First exercise of the Roman Primacy

As a good shepherd and father, he shepherded the Lord’s flock by healing and also by admonishing. When, around the year 95, news reached him that the members of the Christian community of Corinth, who had already been the object of St. Paul’s concerns, were still facing constant conflicts and divisions, he addressed to them the famous letter that “constitutes the first exercise of the Roman Primacy after the death of St. Peter”.

In the first lines he clearly states the reason for the missive: “One no longer walks according to the directives of his precepts, nor behaves any longer in a manner worthy of Christ. On the contrary, each one walks according to the passions of his bad heart.”

Employing much delicacy and tact, St. Clement then joins the Corinthians’ efforts on the road to perfection: “We are in the same arena, and the same combat awaits us. Let us, therefore, leave empty and useless worries, and follow the glorious and venerable norm of our tradition. Let us see what is good, what pleases and what is acceptable before Him who created us. Let us keep our eyes fixed on the Blood of Christ, and understand how precious it is to His Father. Spilled for our salvation, it brought the grace of repentance to the world.”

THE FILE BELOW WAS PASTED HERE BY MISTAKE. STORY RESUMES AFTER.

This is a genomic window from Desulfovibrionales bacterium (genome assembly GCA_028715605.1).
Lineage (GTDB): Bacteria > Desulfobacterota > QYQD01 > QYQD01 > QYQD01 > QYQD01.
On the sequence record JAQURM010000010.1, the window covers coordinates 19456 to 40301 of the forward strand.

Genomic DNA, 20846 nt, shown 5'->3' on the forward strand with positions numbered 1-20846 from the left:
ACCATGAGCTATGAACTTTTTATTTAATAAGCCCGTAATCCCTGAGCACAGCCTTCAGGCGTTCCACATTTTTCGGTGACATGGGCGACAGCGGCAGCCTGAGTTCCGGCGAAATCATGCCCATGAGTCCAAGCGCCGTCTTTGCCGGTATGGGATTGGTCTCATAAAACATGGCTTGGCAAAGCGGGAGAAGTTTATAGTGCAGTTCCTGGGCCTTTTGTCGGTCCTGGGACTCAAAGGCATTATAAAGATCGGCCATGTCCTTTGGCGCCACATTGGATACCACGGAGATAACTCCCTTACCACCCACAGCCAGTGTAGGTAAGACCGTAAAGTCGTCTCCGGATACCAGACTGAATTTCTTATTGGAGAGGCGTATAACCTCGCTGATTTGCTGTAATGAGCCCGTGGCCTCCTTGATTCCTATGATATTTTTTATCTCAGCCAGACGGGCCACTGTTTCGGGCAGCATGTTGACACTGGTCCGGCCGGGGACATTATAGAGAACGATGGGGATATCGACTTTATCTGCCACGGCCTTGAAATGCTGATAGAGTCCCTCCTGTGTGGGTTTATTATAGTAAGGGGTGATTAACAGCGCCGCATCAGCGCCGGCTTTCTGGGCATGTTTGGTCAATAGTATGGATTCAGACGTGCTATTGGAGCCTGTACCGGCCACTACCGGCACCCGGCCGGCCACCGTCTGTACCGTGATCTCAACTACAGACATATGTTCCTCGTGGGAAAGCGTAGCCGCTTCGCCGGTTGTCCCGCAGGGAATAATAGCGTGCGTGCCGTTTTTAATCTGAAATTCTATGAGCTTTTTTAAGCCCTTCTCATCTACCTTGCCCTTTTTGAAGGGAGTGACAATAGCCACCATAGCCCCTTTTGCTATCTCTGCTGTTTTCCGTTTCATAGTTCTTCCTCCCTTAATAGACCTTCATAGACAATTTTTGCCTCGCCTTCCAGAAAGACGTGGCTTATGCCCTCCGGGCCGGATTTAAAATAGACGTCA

Once the error is pointed out, he tries to lift their minds, showing them the greatness of the call God has given us; he gives advice and practical explanations, and urges them to persevere in adversity.

Beautiful description of the identity of the Church

However, the Letter to the Corinthians is, more than a solution to a concrete problem, a broad and beautiful description of the identity of the nascent Church and its mission. For “if there were abuses in Corinth,” Clement observes, “the reason must be sought in the weakening of charity and other indispensable Christian virtues.”

To reach his goal, the Pontiff “emphasizes that the Church has a sacramental structure, not a political one. God’s action which comes to meet us in the Liturgy precedes our decisions and our ideas. The Church is above all God’s gift and not our creature, and therefore this sacramental structure does not only guarantee the common order, but also this precedence of God’s gift, which we all need.”